Thursday, July 18, 2019


As you've probably heard, this week marks the 50th anniversary of Neil Armstrong's historic first steps on the moon.

This is so remarkable to me on so many levels. I was a kid for that historic step, but still remember watching all the events unfolding on television. As an adult, and as a recent visitor to the Kennedy Space Center in Cape Canaveral, Florida, I'm even more in awe of what was achieved by, not only those who took that amazing journey, but by all the people who supported that effort.

On that recent trip to Florida, one of the exhibits that pulled at my heart was the exhibit hall that held the Space Shuttle Atlantis - the ACTUAL space shuttle itself! And within that exhibit an area that paid tribute to those 14 special people who died in the two space shuttle disasters.

Each of the heroes lost has a dedicated space in the exhibit which includes personal and professional items that had importance to each individual.

The exhibit case pictured below, as a close-up, and above includes items that belonged to Michael P. Anderson, a native of Plattsburgh, NY, which is a short drive from my home in central New York.

His 'Star Trek' lunch box speaks volumes of his passion for space travel from an early age. Makes you wonder what today's future heroes are consuming from the media. Captain America, perhaps? That'd be okay!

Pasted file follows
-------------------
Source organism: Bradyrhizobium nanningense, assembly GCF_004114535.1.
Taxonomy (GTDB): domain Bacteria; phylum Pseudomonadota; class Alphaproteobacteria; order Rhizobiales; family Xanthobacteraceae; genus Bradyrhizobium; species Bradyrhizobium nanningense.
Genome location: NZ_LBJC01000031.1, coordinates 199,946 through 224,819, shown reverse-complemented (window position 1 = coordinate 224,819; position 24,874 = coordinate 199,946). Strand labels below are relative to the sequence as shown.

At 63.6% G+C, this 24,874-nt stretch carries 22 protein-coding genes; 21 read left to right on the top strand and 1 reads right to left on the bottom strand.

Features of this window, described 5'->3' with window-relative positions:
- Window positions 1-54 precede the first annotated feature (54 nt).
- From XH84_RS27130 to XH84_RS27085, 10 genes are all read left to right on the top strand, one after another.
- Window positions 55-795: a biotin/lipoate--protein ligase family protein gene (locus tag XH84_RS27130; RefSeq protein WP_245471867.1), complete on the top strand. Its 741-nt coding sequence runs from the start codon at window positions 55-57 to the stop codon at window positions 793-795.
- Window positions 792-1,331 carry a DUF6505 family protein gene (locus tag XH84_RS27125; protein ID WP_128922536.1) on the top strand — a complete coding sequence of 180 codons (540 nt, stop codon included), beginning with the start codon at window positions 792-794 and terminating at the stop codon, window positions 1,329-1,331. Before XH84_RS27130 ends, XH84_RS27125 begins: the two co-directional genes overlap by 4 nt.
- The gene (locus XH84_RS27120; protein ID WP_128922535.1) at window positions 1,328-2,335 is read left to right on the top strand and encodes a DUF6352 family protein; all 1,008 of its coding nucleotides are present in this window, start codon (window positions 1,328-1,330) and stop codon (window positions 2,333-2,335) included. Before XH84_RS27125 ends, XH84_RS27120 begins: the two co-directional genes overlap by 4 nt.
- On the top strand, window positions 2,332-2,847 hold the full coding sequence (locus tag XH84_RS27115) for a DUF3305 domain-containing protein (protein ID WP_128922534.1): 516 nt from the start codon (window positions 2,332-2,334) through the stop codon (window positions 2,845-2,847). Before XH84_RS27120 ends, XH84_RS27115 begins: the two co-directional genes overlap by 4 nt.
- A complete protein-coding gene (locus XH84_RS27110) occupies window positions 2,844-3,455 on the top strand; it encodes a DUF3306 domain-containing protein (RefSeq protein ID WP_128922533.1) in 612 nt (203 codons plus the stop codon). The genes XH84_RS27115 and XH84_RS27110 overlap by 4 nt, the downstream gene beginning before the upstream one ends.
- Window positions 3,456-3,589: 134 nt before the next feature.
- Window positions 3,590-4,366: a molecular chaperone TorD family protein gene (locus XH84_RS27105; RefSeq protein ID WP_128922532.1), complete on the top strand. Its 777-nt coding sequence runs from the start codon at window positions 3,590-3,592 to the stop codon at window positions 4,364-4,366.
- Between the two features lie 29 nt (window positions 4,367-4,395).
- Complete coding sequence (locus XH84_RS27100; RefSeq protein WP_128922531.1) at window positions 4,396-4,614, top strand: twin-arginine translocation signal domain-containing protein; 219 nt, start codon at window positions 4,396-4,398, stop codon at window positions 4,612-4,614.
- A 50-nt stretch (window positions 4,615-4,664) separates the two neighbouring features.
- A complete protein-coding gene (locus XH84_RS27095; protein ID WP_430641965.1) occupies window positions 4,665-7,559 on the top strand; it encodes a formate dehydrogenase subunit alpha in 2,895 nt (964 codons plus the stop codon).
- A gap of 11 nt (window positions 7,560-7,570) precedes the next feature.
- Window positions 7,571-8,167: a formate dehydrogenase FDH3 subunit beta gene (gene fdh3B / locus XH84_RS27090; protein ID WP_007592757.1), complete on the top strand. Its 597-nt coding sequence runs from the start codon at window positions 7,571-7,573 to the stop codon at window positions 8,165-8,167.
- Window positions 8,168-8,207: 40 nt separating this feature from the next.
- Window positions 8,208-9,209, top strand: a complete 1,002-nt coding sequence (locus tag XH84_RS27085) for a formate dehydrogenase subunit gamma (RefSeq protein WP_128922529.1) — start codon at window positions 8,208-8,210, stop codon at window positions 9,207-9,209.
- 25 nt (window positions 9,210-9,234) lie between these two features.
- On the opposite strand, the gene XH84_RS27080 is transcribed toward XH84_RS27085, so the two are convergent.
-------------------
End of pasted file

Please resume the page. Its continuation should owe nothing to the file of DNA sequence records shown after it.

And the display dedicated to Kalpana Chawla, also part of the ill-fated Columbia crew, touched my heart. She was an avid bird-watcher, and her favorite book, Jonathan Livingston Seagull by Richard Bach, is one of my all-time favorites, too.

These exhibits touched my soul because they show each Shuttle astronaut's humanity. These were real people with real passions and dreams who probably didn't consider themselves as any kind of extra-ordinary role models or heroes.

Awright. I've been knocked off the internet at least three times since I've started this article. I'm using the data package on my mobile phone (an invention that probably wouldn't have come about if not for the space program) to access my message-writing software. I hope I haven't bored you too much with my musings. 

Happy Stitching

I'll have more stitchy stuff to report next week.

No comments:

Post a Comment